During a recent breakfast with Steve Andrews, we had an interesting discussion about the forthcoming alimony changes pursuant to a divorce.
Steve is an attorney in Atlanta who practices family law (divorce) and estate litigation. We’ve known each other for a few years and get together every few months to catch up and talk about what we’ve been working on lately.
During this particular discussion, Steve brought up the topic of spousal support (aka alimony) and the changes that are coming as part of the 2017 “Tax Cuts and Jobs Act.” Specifically, for divorces finalized after 12/31/2018, alimony is no longer deductible by the payor, nor is it included as taxable income to the recipient.
This means, for a divorce finalized on January 1st, 2019, or later, the payor will be providing monthly support using after-tax dollars.
Steve went on to point out that without the current tax advantage of paying alimony with pre-tax dollars, some parties may increasingly resort to monthly payments of property division rather than alimony. And while this might seem like a small matter of semantics, it can have far-reaching financial consequences.
For example, let’s say you’re negotiating a divorce settlement, and your soon-to-be ex-spouse proposes paying you monthly support. It’s crucial that you understand the impact of how this monthly support is defined in your divorce agreement.
If you’re receiving monthly support payments that are clearly defined as alimony, this affords you certain protections that you wouldn’t have if the monthly support is considered part of the agreed-upon property division.
If you’re receiving monthly support payments, but they’re considered property division, and your ex-spouse files for bankruptcy, your support payments could be discharged. In other words, they could simply go away with the stroke of a pen during a bankruptcy case. Alimony, on the other hand, is not dischargeable via bankruptcy.
Also, if the monthly support payments you’re receiving are classified as property division and your ex-spouse stops making payments, less of your ex’s net pay can be garnished to compensate you. With alimony, net pay garnishment can be as much as 50%, but with property division, garnishment is usually no more than 25%.
But there are circumstances where property division payments might be preferred over alimony payments.
Unlike alimony, property division payments cannot be modified or terminated by the usual alimony termination provisions, such as death, remarriage of the recipient spouse, or a live-in-lover statute. Property division is a fixed debt, owed in full despite subsequent events.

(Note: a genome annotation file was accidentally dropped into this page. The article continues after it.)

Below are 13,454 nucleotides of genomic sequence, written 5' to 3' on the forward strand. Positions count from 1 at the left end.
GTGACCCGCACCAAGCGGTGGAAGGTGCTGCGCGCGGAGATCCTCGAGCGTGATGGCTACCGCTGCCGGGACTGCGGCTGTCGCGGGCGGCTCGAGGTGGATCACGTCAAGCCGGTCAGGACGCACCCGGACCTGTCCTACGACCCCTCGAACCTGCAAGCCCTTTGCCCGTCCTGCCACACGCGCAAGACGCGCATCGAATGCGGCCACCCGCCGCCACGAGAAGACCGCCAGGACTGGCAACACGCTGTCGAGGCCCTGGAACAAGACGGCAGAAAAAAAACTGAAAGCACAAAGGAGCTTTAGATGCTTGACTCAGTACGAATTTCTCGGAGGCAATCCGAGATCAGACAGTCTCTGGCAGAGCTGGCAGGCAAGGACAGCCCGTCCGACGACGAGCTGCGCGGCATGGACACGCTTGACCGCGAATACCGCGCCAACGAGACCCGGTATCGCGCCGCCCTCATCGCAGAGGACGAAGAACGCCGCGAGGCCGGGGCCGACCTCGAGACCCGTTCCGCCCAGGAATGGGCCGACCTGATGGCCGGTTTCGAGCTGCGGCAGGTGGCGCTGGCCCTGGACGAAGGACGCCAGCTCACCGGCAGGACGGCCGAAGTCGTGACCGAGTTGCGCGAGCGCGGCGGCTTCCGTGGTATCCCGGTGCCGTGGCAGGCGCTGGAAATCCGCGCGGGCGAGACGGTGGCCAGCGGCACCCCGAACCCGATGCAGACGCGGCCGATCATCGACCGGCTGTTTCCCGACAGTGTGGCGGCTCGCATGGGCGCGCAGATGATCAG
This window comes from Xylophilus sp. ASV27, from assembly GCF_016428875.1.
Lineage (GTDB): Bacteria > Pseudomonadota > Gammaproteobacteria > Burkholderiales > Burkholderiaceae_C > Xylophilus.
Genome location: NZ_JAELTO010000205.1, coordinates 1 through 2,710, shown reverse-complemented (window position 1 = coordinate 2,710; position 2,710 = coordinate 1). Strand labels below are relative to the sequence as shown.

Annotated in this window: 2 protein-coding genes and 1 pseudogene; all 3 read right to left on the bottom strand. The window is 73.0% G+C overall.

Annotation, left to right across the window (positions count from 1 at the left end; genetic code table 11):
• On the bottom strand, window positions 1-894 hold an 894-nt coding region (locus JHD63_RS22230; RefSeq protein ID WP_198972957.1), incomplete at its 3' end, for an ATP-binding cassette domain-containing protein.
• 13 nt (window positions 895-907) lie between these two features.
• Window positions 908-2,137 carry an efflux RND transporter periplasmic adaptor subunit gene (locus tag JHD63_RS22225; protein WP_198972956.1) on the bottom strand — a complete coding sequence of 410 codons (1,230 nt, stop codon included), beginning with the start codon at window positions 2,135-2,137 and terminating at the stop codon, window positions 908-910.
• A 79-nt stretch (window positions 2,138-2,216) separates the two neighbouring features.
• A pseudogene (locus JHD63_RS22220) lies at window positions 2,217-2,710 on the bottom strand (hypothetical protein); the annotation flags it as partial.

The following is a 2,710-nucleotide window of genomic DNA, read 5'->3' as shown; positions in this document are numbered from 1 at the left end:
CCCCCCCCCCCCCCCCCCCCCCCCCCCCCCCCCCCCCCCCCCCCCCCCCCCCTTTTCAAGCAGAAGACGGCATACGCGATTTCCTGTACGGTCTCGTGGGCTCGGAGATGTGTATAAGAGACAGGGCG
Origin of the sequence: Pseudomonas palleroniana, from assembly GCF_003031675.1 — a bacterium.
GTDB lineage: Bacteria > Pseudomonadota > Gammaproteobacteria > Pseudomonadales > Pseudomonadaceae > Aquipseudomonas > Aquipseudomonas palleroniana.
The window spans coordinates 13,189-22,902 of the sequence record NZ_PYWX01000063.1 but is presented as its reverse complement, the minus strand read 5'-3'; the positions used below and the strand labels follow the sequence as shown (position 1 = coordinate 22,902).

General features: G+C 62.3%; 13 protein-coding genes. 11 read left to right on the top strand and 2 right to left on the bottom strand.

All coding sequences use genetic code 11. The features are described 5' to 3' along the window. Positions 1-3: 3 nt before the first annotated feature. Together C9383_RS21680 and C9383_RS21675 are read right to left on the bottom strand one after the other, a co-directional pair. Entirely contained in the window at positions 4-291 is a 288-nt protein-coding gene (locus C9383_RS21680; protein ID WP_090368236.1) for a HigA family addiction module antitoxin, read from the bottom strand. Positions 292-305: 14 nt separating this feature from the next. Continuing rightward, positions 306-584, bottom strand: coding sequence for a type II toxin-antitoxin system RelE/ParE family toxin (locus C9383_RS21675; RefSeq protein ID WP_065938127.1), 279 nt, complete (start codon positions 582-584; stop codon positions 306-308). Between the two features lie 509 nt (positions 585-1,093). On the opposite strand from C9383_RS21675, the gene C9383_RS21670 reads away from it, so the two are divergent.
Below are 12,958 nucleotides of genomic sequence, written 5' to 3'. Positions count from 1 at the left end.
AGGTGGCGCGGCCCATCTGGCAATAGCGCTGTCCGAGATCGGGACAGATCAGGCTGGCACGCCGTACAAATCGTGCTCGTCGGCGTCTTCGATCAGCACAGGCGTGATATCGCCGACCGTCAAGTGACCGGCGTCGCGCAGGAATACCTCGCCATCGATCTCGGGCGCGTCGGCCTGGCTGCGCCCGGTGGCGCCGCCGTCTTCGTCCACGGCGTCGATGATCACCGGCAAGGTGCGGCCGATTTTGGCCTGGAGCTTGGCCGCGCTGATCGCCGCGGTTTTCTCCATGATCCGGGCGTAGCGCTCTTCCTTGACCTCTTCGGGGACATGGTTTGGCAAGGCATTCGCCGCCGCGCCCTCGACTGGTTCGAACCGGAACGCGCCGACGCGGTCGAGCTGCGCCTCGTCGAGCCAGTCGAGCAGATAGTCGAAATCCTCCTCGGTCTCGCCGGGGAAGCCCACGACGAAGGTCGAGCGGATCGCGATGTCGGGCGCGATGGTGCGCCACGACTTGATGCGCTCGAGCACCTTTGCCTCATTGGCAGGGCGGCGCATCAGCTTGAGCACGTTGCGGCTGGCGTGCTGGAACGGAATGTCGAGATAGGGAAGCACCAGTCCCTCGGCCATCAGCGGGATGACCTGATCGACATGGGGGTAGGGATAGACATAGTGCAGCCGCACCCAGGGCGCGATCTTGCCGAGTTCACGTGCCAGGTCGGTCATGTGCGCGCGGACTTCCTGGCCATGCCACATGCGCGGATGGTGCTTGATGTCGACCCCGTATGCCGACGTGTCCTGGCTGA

So what do you do if you’re in the midst of divorce or plan to file for divorce and it’s likely not to be finalized until sometime in 2019 or beyond?
Well, I can’t emphasize enough the importance of hiring a qualified family law attorney to represent you during divorce. Here are some tips on how to hire a qualified family law attorney.
And it is often a prudent decision to have a tax expert along with a divorce financial planner on your “team.” You might also need the help of an experienced therapist to help you deal with the emotional and psychological aspects of the divorce process.
And when it comes to the financial components of your divorce settlement, your professional team members can help educate you on the impact of issues like making or accepting periodic support payments and whether they’re considered property division or alimony.
Another option is to negotiate everything into the division of property but with no ongoing payments. While this can make for a cleaner break from your ex-spouse, many of the women I work with really want to receive a series of ongoing payments as they transition to life on their own.
And ongoing payments can also be important if you want to attempt to keep the marital home and refinance the mortgage into your single name. Or if you want to downsize your living accommodations but will still need to take out a mortgage. Or another type of loan.
Let me be perfectly clear . . . I’m not an attorney, nor am I a CPA. I can’t give tax or legal advice. Period.
However, I’ve been fortunate to get to know many great professionals in the Atlanta community who can be important partners and advocates for you as you’re dealing with something as significant as divorce.
Please get in touch with me and let me know if there’s anything you’d like to discuss, or if you’d like me to introduce you to a qualified family law attorney, tax expert, therapist, or other experienced professional.